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London. For some time he laboured in concert with Mr. Wesley and the other preachers. But this did not continue. The sower of tares, the enemy
of God and man, began now again to pervert the right ways of the Lord. While hundreds rejoiced in God their Saviour with joy unspeakable and full of glory, and yet walked humbly with him, being zealous of whatsoever things are pure, and lovely, and of good report;' others were not so minded. Instead of the faith which worketh by love, Antinomianism reared its head again. Dreams, visions, and revelations were now honoured more than the written word. Some of the preachers bluntly and sharply opposed the spreading errors; which seemed only to make things worse. But on Mr. Wesley's arrival in town, the visionaries stood reproved. For a considerable time, however, as he himself confesses, he knew not how to act. He saw that much good was done; but he also saw that much evil was intermixed. Some who appeared to be very useful among the people, nevertheless encouraged those things which are subversive of true order, and contrary to Scripture. He loved Mr. Maxfield much, and hoped all good concerning him: Yet he could not but see that he rather encouraged those evils than opposed them. He, therefore, retired to Canterbury for a few days, from whence he sent him the following letter:
“ Without any preface or ceremony, which is needless between you and me, I will simply and plainly tell you what I dislike, in your doctrine, spirit, or outward behaviour. When I say yours, I include brother Bell and Owen, and those who are most closely connected with them.
“1. I like your doctrine of Perfection, or pure love; love excluding sin : Your insisting, that it is merely by faith ; that consequently it is instantaneous, (though preceded and followed by a gradual work,) and that it may be now, at this instant.
“ But I dislike your supposing a man may be as perfect as an angel; that he can be absolutely perfect; that he can be infallible, or above being tempted; or, that the moment he is pure in heart, he cannot fall from it. “ I dislike the saying, “This was not known or taught among us,
till within two or three years. I grant, you did not know it. You have over and over denied instantaneous* sanctification to me. But I have known and taught it, (and so has my brother, as our writings show,) above these twenty years.
“ I dislike your directly or indirectly depreciating justification ; saying, a justified person is not in Christ, is not born of God, is not sanctified, not a temple of the Holy Ghost; or that he cannot please God, or cannot grow in grace.
“ I dislike your saying, that one, saved from sin, needs nothing more than looking to Jesus, needs not to hear or think of any thing else : Believe, believe, is enough ; that he needs no self-examination, no times of private prayer ; needs not mind little or outward things ; and that he cannot be taught by any person, who is not in the same state.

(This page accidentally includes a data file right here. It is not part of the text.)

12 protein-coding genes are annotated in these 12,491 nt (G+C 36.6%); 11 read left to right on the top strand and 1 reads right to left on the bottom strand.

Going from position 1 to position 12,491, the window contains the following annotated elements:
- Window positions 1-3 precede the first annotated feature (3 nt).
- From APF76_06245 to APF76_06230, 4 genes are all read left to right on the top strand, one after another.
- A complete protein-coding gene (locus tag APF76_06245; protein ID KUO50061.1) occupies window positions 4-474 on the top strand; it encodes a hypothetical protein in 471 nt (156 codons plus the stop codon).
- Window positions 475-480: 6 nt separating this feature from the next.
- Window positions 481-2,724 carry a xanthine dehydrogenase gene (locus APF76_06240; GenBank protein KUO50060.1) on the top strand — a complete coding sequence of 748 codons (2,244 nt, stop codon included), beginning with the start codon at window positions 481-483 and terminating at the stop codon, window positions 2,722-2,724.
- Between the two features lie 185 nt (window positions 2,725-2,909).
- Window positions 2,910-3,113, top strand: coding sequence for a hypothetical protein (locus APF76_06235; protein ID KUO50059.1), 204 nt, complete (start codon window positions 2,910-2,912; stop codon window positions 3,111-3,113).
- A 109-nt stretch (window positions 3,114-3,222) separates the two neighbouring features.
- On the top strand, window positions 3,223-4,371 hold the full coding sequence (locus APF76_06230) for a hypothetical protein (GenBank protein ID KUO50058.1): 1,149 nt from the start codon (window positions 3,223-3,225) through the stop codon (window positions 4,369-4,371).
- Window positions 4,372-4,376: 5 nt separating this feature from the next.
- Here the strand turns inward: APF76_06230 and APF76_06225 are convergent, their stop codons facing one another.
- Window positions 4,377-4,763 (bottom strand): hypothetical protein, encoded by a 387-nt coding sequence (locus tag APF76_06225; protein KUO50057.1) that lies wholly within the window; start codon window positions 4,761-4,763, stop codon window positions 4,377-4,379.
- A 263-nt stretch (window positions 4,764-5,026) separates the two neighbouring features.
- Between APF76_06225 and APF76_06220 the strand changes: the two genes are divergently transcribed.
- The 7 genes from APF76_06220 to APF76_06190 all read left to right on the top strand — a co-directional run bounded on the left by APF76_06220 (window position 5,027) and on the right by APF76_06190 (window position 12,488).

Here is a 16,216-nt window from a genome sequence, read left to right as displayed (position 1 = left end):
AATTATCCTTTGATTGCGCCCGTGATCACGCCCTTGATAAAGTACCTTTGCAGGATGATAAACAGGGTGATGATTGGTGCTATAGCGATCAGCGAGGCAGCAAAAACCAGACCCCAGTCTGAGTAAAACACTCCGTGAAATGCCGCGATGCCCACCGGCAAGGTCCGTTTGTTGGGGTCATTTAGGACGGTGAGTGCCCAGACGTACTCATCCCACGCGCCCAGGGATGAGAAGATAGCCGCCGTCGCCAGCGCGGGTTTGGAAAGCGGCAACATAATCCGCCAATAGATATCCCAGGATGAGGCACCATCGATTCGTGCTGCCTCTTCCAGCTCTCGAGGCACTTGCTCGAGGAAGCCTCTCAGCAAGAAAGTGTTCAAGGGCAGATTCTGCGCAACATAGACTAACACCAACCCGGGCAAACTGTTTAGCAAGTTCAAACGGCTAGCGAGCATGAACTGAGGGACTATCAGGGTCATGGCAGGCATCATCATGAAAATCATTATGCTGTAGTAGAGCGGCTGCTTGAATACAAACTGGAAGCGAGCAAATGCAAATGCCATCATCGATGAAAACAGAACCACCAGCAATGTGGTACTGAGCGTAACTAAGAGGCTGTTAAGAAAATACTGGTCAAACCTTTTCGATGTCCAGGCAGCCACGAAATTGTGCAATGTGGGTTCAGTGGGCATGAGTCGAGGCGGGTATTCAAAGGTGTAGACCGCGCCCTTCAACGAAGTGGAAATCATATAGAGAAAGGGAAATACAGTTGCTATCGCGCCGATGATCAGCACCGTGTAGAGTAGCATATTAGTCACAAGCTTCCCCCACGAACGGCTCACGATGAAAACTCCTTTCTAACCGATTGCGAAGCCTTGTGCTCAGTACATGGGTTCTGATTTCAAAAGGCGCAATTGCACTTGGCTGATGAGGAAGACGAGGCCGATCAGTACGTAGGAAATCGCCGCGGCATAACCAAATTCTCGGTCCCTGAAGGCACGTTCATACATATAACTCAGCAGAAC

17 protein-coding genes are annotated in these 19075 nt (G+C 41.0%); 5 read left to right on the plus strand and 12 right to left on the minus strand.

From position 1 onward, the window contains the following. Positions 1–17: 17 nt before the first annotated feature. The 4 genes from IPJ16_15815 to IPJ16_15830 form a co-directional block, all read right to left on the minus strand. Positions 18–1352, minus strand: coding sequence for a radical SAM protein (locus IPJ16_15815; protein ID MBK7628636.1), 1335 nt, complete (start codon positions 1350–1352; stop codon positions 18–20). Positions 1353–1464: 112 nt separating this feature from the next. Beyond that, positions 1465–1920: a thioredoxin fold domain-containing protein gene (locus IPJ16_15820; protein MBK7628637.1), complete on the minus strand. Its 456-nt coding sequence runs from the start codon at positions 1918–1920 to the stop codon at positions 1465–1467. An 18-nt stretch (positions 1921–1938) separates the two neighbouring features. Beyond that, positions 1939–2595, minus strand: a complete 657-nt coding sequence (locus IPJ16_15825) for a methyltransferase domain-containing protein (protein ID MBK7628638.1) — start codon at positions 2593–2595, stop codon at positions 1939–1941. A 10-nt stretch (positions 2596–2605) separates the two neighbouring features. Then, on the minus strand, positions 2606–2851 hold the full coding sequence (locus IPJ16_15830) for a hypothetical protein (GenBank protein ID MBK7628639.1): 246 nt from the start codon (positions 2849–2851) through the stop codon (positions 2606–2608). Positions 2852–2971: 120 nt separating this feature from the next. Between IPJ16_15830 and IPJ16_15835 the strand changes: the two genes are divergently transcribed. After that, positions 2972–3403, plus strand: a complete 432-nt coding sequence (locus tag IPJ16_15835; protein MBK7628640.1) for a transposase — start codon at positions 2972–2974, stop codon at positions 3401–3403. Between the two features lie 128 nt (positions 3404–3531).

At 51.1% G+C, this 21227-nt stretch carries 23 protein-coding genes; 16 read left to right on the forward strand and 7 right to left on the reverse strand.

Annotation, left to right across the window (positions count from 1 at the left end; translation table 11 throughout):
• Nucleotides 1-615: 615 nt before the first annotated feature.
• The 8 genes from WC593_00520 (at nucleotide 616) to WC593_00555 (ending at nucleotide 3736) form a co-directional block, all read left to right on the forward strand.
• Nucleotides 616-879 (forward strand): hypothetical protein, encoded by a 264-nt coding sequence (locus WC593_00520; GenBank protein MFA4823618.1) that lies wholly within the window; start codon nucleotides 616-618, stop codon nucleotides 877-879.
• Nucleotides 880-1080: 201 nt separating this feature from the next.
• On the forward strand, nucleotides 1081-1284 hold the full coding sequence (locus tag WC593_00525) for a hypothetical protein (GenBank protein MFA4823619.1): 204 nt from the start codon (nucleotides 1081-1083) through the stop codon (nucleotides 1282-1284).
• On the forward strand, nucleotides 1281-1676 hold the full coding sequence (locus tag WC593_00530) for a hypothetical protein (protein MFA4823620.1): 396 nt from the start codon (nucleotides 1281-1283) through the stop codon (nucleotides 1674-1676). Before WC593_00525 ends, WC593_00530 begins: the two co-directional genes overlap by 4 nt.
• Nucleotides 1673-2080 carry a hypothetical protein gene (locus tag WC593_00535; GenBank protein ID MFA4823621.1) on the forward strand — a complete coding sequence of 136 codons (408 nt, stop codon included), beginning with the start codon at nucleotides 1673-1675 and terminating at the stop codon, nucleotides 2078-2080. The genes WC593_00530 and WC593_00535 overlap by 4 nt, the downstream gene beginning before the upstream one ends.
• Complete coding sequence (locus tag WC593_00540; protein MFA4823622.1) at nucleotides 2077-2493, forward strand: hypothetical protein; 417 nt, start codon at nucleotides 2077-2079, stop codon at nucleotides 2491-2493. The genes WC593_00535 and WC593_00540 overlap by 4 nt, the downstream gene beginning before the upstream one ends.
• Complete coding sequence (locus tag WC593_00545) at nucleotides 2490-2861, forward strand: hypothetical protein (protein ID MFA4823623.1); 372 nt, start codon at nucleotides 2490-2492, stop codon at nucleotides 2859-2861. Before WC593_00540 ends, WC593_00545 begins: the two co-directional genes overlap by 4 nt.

“ I dislike your affirming, that justified persons in general persecute them that are saved from sin; that they have persecuted you on this account; and that, for two years past, you have been more persecuted by the two brothers, than ever you was by the world in all your
life. * By instantaneous sanctification, Mr. Wesley always meant the principle of entire sanctification, which St. John calls perfect love ;' that is, love that casts out all opposite tempers. May not this be given in a moment?
“ 2. As to your spirit, I like your confidence in God, and your zeal. for the salvation of souls.
“But I dislike something which has the appearance of pride, of overvaluing yourselves and undervaluing others, particularly the preachers; thinking not only that they are blind and that they are not sent of God, but even that they are dead; dead to God, and walking in the way to hell ; that they are going one way, you another ; that they have no life in them! Your speaking of yourselves, as though you were the only men who knew and taught the Gospel; and as if not only all the Clergy, but all the Methodists besides, were in utter darkness.
“ I dislike something that has the appearance of enthusiasm ; overvaluing feelings and inward impressions ; mistaking the mere work of imagination for the voice of the Spirit ; expecting the end without the means, and undervaluing reason, knowledge, and wisdom in general.
“I dislike something that has the appearance of Antinomianism ; not magnifying the law, and making it honourable ; not enough valuing tena derness of conscience, and exact watchfulness in order thereto; using faith rather as contradistinguished froin holiness, than as productive of it.
Bụt what I most of all dislike is, your littleness of love to your bre. thren, to your own Society; your want of union of heart with them, and bowels of mercies towards them; your want of meekness, gentleness, long-suffering ; your impatience of contradiction ; your counting every man your enemy that reproves or admonishes you in love ; your bigotry and narrowness of spirit, loving in a manner only those that love you ; your censoriousness, proneness to think hardly of all who do not exactly agree
in one word, your divisive spirit. Indeed, I do not believe, that any of you either design or desire a separation. But you do not enough fear, abhor, and detest it, shuddering at the very thought. And all the preceding tempers tend to it, and gradually prepare you for it. Observe, I tell you before! God grant you may immediately and affectionately take the warning!